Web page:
At school or college:
You can take A-levels or Highers in any subjects you enjoy. You might like sociology or psychology if you want to focus on understanding people.
If you want to go straight into a job or apprenticeship, the following Level 3 vocational qualifications will equip you:
Get an apprenticeship:
Apprenticeships are jobs with training. They’re a great opportunity to earn while you learn. Some of the major broadcasters offer apprenticeships. Check out the schemes with the BBC, ITV, Channel 4, Channel 5 and Sky.
Before taking any apprenticeship, check what you’ll be learning with your prospective employer and college, so you can be sure it will give you the skills you want. Go to where can I find an apprenticeship? to learn how to find apprenticeships in your region, or approach companies directly.
Get a degree:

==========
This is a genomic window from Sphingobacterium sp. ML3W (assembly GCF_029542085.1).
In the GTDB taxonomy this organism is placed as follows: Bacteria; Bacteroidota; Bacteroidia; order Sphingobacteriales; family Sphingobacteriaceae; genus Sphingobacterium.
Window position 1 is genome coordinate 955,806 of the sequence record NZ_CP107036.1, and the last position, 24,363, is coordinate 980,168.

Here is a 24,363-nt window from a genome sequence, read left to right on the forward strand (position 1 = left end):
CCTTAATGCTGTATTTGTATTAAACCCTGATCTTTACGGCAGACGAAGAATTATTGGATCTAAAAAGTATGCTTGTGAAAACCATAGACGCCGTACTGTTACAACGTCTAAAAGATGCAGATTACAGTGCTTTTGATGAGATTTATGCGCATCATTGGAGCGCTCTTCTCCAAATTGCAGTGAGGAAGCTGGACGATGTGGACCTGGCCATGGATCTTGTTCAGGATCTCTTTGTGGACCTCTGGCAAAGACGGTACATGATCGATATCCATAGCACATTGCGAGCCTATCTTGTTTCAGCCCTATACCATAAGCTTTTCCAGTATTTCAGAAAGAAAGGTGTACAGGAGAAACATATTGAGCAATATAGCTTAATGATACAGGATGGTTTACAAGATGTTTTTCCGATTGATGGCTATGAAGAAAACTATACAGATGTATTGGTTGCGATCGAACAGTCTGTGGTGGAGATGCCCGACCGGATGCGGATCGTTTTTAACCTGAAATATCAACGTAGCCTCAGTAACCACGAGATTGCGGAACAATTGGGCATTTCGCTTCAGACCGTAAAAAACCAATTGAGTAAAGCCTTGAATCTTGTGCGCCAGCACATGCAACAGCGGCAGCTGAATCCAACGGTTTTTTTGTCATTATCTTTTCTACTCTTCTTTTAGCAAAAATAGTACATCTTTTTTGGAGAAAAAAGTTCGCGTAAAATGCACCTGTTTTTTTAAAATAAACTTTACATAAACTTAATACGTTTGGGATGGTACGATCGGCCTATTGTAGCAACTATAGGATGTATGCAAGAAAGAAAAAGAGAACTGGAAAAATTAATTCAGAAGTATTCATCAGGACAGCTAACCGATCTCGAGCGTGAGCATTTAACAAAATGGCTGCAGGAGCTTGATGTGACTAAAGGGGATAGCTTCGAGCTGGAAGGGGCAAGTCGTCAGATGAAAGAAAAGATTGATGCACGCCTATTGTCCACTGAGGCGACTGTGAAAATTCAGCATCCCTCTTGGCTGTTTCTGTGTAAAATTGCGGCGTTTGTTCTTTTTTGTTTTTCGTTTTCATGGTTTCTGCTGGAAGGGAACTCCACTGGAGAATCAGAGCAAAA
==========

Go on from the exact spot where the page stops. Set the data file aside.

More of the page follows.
There’s no specific degree for this role, so if you decide university is the right path for you then consider which subjects would arm you with transferable skills such as research or communication.
For a degree that is most closely related to the TV industry, go to ScreenSkills’ list of recommended courses and select one in unscripted TV. We recognise courses with our ScreenSkills Select award where they offer training in the relevant software, dedicated time to building a portfolio and have strong links with the unscripted TV industry.
Get work experience:
Try to get work experience by writing to local production companies and asking if they offer any. Keep an eye out for work experience opportunities at the BBC, ITV, Channel 4, Channel 5, Sky and the PACT Indie Diversity Training Scheme.
Look outside the industry:
You never know where you might stumble across the next unscripted star, so treat every situation as a casting call. If you can’t get into TV straight away, it might be useful to gain experience in the recruitment industry, for example. Take every opportunity to learn as much as you can so you can transfer your experience to TV when you get a break.
Take a short course: